In the movie, we can taste anguish, narcissism, and vulnerability through Ben Stiller’s inspired and harrowing performance that shows us shame and intelligence as survival tools. Maria Bello also captures our attention by creating a consummate portrait.
The way Stahl defines his heroine Kitty — long white dress, straw hat, pink ribbons, RayBans, foul mouth — will serve as a pattern that we’ll see later in his novels, the complicit and solicitous minx. Tina (Manny Rupert’s lady in Painkillers) is frisky and funny, but her mind piles up shades of darkness (a bulimic past, working as a Bible call-girl).
There are a few comparisons of Tina with Kitty from Permanent Midnight: “We don’t even have sex. He’s too busy reading the fucking Bible. He calls me Jezebel.”
In Painkillers (2010), Stahl delivers his sharp prose again (“If you’re a junkie, obliteration is your job,” says his protagonist ex-cop Manny Rupert) throughout a fictitious Schwarzmarkt, featuring some real historic figures like the Nazi Dr. Josef Rudolf Mengele, a race scientist and high ranker in the SS, who used inmates for human experimentation at Auschwitz. The Teutonic supremacists, Jewish humor, and Christian porn websites are entwined in a neo-noir plot reminiscent of Raymond Chandler. Manny Rupert infiltrates in San Quentin prison to investigate a recluse who claims to be the Angel of Death, war criminal Josef Mengele.
Although his objective is unmasking Mengele’s identity and his current practices in prison, he can only think of Tina, who’s left him and operates as an Internet escort for a fanatic Christian group. It’s not a small treat Stahl is capable of dredging up corrosive humor navigating infernal Third Reich crimes (that Hitler was vegetarian, avoided coffee and wanted to ban Coca-Cola in Germany didn’t sit well with America’s governors), Americans’ fixation with television prison programs (Prison Nation, Lockup), pharmaceutical corporations, unorthodox sexual obsessions, religious fetishes, etc.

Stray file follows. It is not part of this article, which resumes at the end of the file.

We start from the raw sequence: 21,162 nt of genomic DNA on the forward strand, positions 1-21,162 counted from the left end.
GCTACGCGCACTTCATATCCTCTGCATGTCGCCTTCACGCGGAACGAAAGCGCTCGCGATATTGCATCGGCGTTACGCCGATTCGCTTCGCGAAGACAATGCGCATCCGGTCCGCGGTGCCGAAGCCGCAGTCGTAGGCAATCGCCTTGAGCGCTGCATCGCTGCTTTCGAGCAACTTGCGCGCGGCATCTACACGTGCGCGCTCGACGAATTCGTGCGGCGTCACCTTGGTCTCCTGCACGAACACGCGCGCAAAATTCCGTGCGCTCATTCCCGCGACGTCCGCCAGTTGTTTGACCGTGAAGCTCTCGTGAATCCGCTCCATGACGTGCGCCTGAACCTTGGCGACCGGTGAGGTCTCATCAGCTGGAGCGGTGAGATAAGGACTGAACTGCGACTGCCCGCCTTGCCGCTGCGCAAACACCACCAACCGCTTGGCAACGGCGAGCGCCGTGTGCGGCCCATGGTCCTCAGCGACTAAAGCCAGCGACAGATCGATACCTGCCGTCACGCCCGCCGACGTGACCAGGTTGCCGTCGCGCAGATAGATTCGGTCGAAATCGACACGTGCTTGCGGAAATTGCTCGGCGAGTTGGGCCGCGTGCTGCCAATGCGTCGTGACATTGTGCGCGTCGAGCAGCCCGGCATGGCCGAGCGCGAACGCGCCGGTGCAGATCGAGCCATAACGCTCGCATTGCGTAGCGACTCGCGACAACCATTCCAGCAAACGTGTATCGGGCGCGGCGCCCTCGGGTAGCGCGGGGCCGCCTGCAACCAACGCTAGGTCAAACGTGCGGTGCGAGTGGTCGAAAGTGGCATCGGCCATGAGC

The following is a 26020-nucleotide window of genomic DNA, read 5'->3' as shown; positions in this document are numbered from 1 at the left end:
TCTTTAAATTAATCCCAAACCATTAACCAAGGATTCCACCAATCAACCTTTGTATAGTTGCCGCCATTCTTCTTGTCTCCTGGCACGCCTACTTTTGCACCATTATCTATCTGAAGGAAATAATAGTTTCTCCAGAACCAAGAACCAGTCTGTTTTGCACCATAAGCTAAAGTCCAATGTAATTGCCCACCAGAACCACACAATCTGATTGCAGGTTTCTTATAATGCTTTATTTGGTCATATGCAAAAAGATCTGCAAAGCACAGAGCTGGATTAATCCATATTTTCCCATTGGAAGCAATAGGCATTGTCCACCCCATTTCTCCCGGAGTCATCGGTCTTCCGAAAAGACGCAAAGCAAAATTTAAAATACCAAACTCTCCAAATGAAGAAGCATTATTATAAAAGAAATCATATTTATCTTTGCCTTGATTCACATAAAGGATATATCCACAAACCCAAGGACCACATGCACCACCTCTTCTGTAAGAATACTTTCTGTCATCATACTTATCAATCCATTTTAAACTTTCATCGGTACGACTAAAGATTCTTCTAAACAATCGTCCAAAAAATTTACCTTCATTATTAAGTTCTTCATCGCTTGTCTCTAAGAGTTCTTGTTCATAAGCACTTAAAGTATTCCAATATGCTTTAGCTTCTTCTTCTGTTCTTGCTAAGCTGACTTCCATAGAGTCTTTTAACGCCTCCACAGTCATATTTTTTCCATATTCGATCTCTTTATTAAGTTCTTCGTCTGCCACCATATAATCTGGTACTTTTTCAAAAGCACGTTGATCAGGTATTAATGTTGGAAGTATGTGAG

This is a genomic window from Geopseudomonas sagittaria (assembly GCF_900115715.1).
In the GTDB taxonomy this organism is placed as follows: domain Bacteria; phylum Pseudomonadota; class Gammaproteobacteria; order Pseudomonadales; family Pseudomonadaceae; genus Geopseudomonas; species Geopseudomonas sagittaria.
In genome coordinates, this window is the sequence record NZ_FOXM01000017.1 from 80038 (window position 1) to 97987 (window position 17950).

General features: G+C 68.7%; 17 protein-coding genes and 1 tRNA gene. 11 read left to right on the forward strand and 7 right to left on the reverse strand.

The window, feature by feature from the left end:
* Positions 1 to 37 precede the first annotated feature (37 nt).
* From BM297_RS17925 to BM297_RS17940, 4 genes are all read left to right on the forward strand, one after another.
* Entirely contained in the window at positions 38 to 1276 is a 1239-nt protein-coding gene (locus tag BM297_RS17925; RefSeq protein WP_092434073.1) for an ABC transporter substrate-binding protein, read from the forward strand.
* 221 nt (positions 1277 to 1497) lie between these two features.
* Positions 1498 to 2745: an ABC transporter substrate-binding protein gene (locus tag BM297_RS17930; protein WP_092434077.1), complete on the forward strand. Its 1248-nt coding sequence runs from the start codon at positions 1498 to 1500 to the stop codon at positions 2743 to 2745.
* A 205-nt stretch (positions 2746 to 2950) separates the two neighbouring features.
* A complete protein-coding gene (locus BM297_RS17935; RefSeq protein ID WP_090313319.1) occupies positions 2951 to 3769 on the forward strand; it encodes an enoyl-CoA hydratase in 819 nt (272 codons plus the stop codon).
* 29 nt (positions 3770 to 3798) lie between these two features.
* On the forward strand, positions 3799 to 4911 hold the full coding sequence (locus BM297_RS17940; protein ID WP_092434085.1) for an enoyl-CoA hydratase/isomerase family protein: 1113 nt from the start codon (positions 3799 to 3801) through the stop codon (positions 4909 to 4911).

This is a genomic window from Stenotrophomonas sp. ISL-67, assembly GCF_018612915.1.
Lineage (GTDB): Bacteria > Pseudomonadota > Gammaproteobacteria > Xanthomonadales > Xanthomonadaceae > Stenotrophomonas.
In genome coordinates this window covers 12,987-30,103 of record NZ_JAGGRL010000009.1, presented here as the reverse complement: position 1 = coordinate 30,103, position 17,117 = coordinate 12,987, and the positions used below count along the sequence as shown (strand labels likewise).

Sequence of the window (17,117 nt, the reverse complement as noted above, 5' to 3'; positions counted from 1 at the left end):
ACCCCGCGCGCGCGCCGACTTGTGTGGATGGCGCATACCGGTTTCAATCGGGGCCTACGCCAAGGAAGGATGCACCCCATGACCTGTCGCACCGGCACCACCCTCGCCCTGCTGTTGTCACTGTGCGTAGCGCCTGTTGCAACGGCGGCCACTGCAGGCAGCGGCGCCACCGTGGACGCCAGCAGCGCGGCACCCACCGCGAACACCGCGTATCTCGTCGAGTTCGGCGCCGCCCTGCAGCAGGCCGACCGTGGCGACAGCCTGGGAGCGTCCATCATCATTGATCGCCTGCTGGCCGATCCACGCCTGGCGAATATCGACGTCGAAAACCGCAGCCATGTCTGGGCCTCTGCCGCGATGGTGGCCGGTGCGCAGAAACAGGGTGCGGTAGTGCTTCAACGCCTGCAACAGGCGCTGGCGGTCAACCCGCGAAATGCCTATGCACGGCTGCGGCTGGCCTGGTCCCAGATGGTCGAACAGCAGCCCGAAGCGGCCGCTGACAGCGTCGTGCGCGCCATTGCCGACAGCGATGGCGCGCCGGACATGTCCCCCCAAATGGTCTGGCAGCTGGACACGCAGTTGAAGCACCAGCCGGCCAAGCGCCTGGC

Tina’s character is a renewed femme fatale figure (“She’d Dranoed his Lucky Charms. I was the homicide detective. We were in a small town outside Pittsburgh. I threw the tainted cereal in the garbage disposal before the evidence techs showed up. They called it an accident. It was not what Hollywood would call a ‘meet cute'”). Looking at her, Manny is thinking of sex with a praying mantis: “Hey, man, did you hear about that guy, got his head bit off while he was fucking? They knew. But they climbed on anyway. That’s what it means to fiend for something. … You need it more than you care that it’s going to kill you… Don’t tell me you’re thinking about praying mantises,” Tina guesses. “Being known was an uncomfortable aphrodisiac,” he admits. “I got struck sentimental. The first time we fucked, you said, ‘Try to make me happy but don’t leave marks.’ I didn’t know it was from a movie. I’ll Kiss You When I’m Dead. A cult classic.”
“All we have to do is not die” sounds unembellishedly poetic when we stop to glance at the uglified world of mimicry that permanently surrounds us.